One legitimate type of node on a climate change argument map could be some output value from a climate model, which can support or undermine some other node. In that sense, the model output is equivalent to some observation ("the ice sheets are retracting"). However, if we then wish to evaluate the quality of this bit of evidence, the task is, by several orders of magnitude, harder than checking some measurement. We would need to check all the model assumptions, the implementation of these in the simulation code, the input data and so on - an almost impossible task, given the complexity of most serious climate models, the fact that they are implemented in procedural code rather than declaratively, the run time for the models, the large amount of single-sourced data, etc.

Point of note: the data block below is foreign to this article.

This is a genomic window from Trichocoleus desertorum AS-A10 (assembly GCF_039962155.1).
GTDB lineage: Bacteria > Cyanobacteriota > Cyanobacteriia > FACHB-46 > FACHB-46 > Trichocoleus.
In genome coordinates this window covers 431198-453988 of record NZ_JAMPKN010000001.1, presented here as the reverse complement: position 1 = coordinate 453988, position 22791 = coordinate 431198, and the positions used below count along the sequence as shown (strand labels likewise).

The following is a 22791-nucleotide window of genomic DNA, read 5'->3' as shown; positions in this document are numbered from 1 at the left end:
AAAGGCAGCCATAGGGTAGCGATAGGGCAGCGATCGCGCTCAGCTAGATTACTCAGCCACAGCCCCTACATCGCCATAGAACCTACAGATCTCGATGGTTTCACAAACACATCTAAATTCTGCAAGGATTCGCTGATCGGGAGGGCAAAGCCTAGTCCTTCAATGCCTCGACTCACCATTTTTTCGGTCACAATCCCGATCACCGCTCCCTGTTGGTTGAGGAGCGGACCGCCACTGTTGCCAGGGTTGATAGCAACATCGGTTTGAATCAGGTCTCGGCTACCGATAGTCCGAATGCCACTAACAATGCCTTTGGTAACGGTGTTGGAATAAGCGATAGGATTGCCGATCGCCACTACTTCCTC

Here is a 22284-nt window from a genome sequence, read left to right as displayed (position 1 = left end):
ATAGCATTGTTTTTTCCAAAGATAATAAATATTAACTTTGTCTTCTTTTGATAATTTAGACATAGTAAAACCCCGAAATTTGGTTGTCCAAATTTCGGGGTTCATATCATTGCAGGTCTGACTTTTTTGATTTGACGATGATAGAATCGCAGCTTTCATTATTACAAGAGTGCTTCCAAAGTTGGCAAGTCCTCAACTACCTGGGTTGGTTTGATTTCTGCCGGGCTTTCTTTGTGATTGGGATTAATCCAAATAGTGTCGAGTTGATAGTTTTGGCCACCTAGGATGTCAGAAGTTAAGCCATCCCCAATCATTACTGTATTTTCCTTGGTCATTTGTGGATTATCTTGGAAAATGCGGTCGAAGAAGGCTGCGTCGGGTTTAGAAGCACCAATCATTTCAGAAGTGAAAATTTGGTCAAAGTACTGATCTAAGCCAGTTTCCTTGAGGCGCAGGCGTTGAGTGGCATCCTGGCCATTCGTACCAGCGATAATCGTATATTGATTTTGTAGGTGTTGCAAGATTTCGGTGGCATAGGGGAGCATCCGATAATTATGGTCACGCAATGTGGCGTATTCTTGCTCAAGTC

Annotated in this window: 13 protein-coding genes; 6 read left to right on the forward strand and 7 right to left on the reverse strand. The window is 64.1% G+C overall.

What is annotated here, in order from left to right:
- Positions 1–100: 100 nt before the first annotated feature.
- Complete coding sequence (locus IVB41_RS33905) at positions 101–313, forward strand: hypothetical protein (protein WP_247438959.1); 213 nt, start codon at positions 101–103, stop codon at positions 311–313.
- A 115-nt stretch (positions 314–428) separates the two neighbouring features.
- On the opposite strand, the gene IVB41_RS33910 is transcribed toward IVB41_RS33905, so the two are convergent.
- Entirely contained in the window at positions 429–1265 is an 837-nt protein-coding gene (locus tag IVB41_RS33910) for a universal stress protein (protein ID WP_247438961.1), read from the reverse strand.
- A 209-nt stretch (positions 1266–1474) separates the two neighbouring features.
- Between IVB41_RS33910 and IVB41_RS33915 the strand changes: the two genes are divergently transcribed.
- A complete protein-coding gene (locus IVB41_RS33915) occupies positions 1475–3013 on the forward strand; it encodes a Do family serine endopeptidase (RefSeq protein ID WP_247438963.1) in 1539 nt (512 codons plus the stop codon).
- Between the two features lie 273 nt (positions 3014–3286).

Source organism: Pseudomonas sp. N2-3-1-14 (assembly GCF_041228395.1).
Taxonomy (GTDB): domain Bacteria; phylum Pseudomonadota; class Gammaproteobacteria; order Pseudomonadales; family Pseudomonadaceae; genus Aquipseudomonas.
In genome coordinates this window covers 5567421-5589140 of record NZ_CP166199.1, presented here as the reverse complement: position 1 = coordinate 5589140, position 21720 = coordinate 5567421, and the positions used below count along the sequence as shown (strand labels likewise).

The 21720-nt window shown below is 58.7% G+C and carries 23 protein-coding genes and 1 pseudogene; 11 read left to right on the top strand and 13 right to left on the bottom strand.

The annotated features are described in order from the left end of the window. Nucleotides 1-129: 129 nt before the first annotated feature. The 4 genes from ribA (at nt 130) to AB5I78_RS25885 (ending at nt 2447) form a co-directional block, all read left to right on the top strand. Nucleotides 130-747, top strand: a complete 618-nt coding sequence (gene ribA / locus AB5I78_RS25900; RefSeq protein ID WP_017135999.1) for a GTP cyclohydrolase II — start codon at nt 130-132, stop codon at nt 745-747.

Although I am not a climate modeller, I am involved in environmental modelling, and take it for granted that such models should be part of the deliberation process. However, it's not clear to me how the climate argumentation community would see this happening. Should we be constructing extensive argument (sub)maps for each model, setting out the justification for each and every assumption etc? Or is the evaluation of the quality of a model treated as something entirely outside the argument mapping methodology?